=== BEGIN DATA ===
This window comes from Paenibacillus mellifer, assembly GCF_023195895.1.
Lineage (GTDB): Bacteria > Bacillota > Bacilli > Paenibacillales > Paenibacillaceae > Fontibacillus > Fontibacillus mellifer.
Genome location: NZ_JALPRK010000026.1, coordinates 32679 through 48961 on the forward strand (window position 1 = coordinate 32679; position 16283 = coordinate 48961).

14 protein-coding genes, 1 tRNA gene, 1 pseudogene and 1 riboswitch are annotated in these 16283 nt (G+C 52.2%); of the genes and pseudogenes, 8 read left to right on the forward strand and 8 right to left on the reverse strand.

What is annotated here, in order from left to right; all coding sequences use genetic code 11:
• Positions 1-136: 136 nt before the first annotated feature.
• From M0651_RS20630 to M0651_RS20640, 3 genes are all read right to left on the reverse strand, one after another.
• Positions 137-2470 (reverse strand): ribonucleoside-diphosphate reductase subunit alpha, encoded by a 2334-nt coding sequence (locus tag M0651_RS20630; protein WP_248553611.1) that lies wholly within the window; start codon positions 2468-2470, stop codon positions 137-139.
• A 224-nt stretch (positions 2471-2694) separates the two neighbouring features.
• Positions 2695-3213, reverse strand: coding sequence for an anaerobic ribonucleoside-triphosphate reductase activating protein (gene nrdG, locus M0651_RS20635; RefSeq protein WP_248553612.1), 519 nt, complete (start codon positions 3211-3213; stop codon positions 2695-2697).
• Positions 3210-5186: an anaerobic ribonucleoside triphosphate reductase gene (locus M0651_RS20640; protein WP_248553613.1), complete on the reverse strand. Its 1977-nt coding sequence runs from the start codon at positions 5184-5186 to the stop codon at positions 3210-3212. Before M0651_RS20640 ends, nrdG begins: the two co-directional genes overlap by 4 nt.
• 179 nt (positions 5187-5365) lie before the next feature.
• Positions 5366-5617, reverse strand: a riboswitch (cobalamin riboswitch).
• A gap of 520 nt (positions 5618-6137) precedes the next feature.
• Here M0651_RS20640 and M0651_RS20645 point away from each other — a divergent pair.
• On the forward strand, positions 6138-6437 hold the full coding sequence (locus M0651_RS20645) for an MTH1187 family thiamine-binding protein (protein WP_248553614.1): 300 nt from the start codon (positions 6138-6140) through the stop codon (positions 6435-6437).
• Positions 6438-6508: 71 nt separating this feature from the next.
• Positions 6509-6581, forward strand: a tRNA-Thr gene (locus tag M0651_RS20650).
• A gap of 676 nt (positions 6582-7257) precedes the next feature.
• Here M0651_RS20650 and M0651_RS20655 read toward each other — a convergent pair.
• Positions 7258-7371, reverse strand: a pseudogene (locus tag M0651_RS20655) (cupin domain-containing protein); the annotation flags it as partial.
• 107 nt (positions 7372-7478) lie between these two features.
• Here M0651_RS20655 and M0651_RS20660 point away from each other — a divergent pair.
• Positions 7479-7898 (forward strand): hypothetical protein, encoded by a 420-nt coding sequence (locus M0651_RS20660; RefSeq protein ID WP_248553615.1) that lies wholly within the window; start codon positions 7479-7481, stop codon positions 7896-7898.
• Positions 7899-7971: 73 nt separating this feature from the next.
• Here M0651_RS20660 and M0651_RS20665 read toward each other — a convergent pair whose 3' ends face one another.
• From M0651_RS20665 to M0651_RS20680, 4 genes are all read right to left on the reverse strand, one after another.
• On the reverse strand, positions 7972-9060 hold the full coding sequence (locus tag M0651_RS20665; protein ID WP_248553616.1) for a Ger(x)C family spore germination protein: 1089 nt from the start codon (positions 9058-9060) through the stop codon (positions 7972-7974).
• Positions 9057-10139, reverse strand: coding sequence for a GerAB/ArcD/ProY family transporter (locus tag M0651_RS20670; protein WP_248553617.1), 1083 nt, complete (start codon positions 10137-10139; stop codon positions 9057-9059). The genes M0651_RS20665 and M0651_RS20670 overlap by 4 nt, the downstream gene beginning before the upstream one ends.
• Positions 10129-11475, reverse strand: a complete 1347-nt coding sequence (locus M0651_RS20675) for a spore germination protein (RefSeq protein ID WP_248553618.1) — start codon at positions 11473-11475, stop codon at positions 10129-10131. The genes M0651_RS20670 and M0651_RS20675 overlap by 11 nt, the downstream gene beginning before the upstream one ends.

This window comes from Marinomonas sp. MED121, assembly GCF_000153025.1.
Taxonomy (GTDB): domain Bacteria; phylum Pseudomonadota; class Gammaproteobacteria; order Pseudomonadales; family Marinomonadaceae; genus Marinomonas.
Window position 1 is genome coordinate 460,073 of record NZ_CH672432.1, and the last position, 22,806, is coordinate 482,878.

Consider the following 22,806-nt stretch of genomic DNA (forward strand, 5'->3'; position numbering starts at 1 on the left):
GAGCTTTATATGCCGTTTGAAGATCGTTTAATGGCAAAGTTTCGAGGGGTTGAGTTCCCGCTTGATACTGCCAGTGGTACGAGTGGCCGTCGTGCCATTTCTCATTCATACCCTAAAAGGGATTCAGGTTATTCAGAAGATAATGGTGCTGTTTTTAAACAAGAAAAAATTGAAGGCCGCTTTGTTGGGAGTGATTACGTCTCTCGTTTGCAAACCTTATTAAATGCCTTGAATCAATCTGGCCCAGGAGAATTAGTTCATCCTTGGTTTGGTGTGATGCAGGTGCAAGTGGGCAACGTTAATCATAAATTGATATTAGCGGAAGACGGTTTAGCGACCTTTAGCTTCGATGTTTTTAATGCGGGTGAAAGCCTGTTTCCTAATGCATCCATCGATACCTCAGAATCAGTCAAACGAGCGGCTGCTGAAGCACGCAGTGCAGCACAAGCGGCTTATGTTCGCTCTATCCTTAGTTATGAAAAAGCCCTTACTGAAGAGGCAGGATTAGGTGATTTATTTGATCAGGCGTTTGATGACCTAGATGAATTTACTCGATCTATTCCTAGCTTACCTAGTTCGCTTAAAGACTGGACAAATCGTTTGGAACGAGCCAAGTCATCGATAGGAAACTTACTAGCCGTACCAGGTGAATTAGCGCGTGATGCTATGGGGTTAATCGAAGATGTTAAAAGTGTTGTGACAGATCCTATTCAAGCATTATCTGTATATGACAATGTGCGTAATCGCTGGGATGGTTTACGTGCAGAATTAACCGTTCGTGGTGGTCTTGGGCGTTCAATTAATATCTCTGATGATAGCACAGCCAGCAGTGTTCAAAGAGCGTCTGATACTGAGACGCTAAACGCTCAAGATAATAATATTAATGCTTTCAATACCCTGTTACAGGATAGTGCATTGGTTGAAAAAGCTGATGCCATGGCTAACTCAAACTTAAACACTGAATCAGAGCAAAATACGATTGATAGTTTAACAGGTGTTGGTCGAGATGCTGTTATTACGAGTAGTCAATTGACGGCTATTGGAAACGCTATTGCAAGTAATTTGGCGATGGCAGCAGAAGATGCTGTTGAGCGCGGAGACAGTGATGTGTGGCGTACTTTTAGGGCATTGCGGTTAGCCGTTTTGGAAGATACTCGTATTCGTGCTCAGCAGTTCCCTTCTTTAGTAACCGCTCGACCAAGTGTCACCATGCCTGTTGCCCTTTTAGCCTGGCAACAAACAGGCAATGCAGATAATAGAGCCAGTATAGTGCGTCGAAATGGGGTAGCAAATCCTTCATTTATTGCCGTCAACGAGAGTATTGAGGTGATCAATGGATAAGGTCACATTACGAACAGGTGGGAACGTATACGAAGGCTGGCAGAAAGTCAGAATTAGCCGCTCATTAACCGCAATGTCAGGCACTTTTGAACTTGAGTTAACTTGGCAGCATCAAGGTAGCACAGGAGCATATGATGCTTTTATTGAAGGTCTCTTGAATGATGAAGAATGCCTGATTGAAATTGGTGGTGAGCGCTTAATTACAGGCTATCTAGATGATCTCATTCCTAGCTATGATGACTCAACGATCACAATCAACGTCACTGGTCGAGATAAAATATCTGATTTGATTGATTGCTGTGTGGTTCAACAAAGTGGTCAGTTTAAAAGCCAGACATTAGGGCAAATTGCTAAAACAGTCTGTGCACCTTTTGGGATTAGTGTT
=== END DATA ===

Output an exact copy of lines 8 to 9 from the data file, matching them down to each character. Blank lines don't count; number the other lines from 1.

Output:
• Positions 137-2470 (reverse strand): ribonucleoside-diphosphate reductase subunit alpha, encoded by a 2334-nt coding sequence (locus tag M0651_RS20630; protein WP_248553611.1) that lies wholly within the window; start codon positions 2468-2470, stop codon positions 137-139.
• A 224-nt stretch (positions 2471-2694) separates the two neighbouring features.